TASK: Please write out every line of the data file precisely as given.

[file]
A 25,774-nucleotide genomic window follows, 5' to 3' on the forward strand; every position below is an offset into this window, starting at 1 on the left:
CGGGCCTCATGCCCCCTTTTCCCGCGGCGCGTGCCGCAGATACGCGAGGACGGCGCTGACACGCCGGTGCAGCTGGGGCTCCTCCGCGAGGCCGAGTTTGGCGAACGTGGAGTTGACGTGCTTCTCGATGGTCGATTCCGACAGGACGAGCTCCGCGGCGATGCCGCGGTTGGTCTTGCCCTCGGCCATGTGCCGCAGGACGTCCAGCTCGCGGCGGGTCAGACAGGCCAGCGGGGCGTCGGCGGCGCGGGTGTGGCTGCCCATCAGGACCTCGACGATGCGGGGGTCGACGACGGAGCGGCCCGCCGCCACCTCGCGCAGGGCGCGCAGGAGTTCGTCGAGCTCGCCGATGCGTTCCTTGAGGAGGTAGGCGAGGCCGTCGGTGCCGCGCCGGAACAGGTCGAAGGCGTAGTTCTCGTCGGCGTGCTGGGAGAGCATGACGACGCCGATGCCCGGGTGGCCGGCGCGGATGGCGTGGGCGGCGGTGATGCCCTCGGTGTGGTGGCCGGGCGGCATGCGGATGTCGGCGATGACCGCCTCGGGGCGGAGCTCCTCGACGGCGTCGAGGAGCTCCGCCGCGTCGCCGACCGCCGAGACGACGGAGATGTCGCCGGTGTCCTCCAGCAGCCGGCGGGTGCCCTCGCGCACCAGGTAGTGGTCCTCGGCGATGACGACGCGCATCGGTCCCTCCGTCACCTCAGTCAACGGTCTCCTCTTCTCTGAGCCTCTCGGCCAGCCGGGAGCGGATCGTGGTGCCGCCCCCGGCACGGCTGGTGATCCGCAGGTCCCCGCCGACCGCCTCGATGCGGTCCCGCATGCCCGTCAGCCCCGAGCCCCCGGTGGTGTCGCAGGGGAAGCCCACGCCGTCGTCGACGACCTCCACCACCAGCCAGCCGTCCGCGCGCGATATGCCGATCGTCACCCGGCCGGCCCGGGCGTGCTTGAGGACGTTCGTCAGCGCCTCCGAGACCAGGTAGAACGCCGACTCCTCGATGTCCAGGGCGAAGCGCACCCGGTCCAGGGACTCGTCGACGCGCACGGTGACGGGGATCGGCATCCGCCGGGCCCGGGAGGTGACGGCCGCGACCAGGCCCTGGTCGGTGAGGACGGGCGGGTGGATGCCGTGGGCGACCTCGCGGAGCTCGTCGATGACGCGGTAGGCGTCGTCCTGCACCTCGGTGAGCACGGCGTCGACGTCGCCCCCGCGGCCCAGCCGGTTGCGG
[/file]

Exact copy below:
A 25,774-nucleotide genomic window follows, 5' to 3' on the forward strand; every position below is an offset into this window, starting at 1 on the left:
CGGGCCTCATGCCCCCTTTTCCCGCGGCGCGTGCCGCAGATACGCGAGGACGGCGCTGACACGCCGGTGCAGCTGGGGCTCCTCCGCGAGGCCGAGTTTGGCGAACGTGGAGTTGACGTGCTTCTCGATGGTCGATTCCGACAGGACGAGCTCCGCGGCGATGCCGCGGTTGGTCTTGCCCTCGGCCATGTGCCGCAGGACGTCCAGCTCGCGGCGGGTCAGACAGGCCAGCGGGGCGTCGGCGGCGCGGGTGTGGCTGCCCATCAGGACCTCGACGATGCGGGGGTCGACGACGGAGCGGCCCGCCGCCACCTCGCGCAGGGCGCGCAGGAGTTCGTCGAGCTCGCCGATGCGTTCCTTGAGGAGGTAGGCGAGGCCGTCGGTGCCGCGCCGGAACAGGTCGAAGGCGTAGTTCTCGTCGGCGTGCTGGGAGAGCATGACGACGCCGATGCCCGGGTGGCCGGCGCGGATGGCGTGGGCGGCGGTGATGCCCTCGGTGTGGTGGCCGGGCGGCATGCGGATGTCGGCGATGACCGCCTCGGGGCGGAGCTCCTCGACGGCGTCGAGGAGCTCCGCCGCGTCGCCGACCGCCGAGACGACGGAGATGTCGCCGGTGTCCTCCAGCAGCCGGCGGGTGCCCTCGCGCACCAGGTAGTGGTCCTCGGCGATGACGACGCGCATCGGTCCCTCCGTCACCTCAGTCAACGGTCTCCTCTTCTCTGAGCCTCTCGGCCAGCCGGGAGCGGATCGTGGTGCCGCCCCCGGCACGGCTGGTGATCCGCAGGTCCCCGCCGACCGCCTCGATGCGGTCCCGCATGCCCGTCAGCCCCGAGCCCCCGGTGGTGTCGCAGGGGAAGCCCACGCCGTCGTCGACGACCTCCACCACCAGCCAGCCGTCCGCGCGCGATATGCCGATCGTCACCCGGCCGGCCCGGGCGTGCTTGAGGACGTTCGTCAGCGCCTCCGAGACCAGGTAGAACGCCGACTCCTCGATGTCCAGGGCGAAGCGCACCCGGTCCAGGGACTCGTCGACGCGCACGGTGACGGGGATCGGCATCCGCCGGGCCCGGGAGGTGACGGCCGCGACCAGGCCCTGGTCGGTGAGGACGGGCGGGTGGATGCCGTGGGCGACCTCGCGGAGCTCGTCGATGACGCGGTAGGCGTCGTCCTGCACCTCGGTGAGCACGGCGTCGACGTCGCCCCCGCGGCCCAGCCGGTTGCGG